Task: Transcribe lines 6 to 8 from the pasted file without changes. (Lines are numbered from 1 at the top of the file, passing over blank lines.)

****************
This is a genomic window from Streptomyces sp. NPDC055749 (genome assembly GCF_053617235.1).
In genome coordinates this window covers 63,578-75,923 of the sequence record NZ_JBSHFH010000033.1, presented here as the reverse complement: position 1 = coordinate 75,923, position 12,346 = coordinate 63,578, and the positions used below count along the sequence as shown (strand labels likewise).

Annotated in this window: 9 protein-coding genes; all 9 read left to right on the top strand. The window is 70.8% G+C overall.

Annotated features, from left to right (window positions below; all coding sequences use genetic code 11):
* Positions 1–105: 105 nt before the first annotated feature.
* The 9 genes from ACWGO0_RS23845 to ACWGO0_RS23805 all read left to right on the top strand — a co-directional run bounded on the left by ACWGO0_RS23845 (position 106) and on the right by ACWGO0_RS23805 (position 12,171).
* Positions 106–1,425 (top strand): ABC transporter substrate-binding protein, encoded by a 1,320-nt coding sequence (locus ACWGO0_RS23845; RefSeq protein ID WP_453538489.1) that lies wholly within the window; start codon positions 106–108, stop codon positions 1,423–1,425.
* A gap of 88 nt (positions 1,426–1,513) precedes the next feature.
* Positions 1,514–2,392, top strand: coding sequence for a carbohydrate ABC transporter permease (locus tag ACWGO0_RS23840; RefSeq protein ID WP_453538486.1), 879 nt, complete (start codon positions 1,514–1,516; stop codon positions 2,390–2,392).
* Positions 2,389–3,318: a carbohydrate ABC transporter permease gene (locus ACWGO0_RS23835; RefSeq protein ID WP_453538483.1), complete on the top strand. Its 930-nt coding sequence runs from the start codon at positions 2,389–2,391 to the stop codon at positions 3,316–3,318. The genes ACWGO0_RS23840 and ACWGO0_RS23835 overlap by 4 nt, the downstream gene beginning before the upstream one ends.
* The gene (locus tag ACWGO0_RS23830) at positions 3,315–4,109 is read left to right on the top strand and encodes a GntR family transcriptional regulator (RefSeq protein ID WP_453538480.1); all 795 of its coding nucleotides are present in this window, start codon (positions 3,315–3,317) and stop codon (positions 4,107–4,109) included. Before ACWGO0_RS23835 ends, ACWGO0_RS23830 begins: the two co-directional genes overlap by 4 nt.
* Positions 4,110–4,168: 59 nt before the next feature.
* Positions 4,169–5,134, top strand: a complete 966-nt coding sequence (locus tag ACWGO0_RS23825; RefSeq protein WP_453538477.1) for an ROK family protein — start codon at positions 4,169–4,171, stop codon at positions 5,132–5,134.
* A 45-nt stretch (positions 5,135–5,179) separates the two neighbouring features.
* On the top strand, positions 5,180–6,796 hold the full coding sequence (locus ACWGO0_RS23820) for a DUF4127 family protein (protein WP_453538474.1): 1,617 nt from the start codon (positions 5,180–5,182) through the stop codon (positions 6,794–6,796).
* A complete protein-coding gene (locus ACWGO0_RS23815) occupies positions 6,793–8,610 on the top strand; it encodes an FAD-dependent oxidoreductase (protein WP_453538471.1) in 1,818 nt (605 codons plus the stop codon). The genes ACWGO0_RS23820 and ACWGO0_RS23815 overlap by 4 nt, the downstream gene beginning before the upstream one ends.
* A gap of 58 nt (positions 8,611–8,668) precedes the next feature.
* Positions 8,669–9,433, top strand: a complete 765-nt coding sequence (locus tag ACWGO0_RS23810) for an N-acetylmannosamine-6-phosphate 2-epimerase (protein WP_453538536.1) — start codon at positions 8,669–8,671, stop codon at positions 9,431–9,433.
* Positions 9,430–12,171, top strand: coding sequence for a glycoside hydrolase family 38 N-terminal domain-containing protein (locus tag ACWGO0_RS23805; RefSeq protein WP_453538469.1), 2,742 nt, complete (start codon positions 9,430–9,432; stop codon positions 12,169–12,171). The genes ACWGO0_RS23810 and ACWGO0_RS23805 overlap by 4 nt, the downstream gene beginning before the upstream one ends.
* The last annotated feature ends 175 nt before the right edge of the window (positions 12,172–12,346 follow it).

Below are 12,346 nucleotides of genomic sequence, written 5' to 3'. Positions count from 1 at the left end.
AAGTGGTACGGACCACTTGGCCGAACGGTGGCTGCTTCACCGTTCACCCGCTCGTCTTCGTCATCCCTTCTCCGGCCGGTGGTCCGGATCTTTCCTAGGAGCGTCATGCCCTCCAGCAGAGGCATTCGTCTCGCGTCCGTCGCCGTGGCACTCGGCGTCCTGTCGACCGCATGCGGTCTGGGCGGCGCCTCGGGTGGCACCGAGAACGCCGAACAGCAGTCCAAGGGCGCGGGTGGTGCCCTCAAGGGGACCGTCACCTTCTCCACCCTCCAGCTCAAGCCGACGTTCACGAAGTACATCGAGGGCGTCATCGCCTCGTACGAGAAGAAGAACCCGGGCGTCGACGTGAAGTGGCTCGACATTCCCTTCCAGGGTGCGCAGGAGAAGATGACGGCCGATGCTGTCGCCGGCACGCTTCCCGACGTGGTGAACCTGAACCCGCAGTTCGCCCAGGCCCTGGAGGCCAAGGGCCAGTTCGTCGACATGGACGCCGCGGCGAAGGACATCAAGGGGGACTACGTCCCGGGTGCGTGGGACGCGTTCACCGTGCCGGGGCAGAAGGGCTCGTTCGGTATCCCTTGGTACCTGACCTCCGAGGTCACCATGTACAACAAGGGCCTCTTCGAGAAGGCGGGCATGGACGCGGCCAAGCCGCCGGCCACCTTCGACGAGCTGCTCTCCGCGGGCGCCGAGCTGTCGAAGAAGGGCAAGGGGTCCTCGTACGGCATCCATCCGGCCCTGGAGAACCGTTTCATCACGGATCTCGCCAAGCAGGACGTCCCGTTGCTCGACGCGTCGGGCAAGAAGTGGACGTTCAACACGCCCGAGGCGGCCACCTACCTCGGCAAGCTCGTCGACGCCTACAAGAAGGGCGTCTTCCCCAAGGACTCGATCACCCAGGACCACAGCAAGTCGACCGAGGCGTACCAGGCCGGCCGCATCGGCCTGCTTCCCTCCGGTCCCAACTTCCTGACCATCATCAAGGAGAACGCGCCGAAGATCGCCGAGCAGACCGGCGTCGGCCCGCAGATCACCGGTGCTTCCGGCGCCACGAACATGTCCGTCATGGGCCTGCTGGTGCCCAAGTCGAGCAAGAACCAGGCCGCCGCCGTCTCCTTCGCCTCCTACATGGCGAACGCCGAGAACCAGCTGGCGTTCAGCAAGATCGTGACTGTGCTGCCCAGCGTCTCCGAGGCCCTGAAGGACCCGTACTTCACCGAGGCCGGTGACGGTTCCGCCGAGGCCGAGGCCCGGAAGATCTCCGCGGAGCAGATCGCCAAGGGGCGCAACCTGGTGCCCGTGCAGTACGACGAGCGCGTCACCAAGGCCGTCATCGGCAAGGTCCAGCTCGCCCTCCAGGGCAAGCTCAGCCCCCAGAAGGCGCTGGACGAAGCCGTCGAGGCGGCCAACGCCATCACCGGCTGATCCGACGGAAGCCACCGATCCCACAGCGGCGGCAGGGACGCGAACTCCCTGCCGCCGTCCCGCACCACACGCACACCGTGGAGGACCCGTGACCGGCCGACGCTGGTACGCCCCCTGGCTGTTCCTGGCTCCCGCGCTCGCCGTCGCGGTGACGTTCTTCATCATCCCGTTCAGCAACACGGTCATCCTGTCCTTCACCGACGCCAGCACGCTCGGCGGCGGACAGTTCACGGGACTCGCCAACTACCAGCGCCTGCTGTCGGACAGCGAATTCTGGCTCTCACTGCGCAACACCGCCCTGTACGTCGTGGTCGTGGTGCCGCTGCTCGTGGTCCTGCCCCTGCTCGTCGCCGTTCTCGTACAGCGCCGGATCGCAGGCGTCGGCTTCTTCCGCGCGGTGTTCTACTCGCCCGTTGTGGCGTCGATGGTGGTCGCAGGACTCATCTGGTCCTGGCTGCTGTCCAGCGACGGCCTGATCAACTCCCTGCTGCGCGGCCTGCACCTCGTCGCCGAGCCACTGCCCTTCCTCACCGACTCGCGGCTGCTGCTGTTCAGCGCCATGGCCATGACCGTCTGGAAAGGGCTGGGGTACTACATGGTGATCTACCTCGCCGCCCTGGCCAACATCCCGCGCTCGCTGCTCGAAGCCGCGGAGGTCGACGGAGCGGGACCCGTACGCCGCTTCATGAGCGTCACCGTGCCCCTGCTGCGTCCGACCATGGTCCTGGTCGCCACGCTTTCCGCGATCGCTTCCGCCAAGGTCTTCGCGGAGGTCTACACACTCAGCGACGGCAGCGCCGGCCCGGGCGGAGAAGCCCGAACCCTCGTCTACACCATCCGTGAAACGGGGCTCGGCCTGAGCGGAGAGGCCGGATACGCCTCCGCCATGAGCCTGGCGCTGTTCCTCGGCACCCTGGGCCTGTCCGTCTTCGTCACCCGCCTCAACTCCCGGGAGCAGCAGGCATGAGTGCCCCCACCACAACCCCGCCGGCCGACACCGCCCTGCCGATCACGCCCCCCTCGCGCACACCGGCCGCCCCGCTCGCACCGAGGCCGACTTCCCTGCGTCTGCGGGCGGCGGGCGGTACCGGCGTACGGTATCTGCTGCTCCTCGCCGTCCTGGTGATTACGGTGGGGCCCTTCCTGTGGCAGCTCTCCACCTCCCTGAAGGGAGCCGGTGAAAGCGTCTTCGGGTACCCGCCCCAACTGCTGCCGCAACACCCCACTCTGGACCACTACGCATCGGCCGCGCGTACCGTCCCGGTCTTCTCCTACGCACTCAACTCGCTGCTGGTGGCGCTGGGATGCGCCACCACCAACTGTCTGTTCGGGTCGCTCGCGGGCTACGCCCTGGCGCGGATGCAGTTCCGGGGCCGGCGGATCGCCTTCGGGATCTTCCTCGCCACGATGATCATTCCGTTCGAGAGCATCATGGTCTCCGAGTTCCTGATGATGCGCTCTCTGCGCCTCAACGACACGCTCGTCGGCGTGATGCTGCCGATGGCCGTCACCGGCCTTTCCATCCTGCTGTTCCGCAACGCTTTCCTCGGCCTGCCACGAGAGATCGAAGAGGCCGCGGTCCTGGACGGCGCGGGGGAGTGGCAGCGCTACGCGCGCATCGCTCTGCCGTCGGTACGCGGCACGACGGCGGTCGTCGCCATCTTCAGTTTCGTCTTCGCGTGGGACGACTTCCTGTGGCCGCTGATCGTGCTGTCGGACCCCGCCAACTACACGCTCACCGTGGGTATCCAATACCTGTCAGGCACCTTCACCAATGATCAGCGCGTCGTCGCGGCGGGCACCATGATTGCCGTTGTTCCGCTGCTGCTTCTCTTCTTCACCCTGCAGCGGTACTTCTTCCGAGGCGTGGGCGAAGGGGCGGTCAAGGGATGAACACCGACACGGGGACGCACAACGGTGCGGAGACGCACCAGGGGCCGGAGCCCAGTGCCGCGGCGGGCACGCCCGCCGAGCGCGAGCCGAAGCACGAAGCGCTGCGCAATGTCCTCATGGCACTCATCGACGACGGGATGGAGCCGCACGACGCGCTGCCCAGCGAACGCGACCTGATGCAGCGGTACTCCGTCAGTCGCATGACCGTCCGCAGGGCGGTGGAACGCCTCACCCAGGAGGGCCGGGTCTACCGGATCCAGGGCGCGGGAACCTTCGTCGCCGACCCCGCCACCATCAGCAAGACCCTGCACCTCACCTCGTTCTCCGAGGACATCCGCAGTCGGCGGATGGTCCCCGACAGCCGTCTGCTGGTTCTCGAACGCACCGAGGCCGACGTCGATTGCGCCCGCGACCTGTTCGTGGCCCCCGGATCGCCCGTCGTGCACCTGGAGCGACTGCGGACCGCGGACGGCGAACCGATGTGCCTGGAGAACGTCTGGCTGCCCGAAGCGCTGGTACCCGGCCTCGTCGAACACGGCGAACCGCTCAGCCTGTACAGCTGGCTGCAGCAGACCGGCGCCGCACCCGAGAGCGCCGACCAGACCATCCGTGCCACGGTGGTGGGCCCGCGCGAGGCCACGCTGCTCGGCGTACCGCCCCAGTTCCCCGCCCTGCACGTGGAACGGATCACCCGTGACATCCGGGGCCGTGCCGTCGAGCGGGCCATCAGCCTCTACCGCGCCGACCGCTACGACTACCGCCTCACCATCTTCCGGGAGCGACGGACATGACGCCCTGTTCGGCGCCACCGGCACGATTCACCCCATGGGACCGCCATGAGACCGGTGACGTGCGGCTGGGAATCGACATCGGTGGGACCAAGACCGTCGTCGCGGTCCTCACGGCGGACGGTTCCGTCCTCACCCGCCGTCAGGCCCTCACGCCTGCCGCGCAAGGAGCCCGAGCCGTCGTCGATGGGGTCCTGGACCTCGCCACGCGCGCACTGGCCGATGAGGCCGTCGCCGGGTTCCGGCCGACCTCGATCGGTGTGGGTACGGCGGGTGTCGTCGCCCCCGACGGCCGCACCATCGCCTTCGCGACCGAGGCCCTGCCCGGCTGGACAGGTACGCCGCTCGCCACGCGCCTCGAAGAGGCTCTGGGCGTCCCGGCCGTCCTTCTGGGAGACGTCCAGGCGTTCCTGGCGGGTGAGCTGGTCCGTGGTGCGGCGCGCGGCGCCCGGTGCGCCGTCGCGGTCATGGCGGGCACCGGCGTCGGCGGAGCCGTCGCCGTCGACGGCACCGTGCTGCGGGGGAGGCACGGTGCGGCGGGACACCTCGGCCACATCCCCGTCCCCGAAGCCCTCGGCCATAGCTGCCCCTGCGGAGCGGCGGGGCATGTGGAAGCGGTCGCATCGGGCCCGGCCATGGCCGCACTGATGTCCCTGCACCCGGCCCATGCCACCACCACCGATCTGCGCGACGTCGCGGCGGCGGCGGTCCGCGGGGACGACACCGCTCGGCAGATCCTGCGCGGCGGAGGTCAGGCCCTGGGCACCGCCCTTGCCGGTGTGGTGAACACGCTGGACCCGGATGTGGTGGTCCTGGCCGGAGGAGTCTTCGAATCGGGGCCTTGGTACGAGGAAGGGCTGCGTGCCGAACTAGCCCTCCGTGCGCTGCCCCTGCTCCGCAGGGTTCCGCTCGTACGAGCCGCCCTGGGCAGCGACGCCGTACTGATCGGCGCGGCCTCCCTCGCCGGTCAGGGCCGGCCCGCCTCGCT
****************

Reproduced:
* The 9 genes from ACWGO0_RS23845 to ACWGO0_RS23805 all read left to right on the top strand — a co-directional run bounded on the left by ACWGO0_RS23845 (position 106) and on the right by ACWGO0_RS23805 (position 12,171).
* Positions 106–1,425 (top strand): ABC transporter substrate-binding protein, encoded by a 1,320-nt coding sequence (locus ACWGO0_RS23845; RefSeq protein ID WP_453538489.1) that lies wholly within the window; start codon positions 106–108, stop codon positions 1,423–1,425.
* A gap of 88 nt (positions 1,426–1,513) precedes the next feature.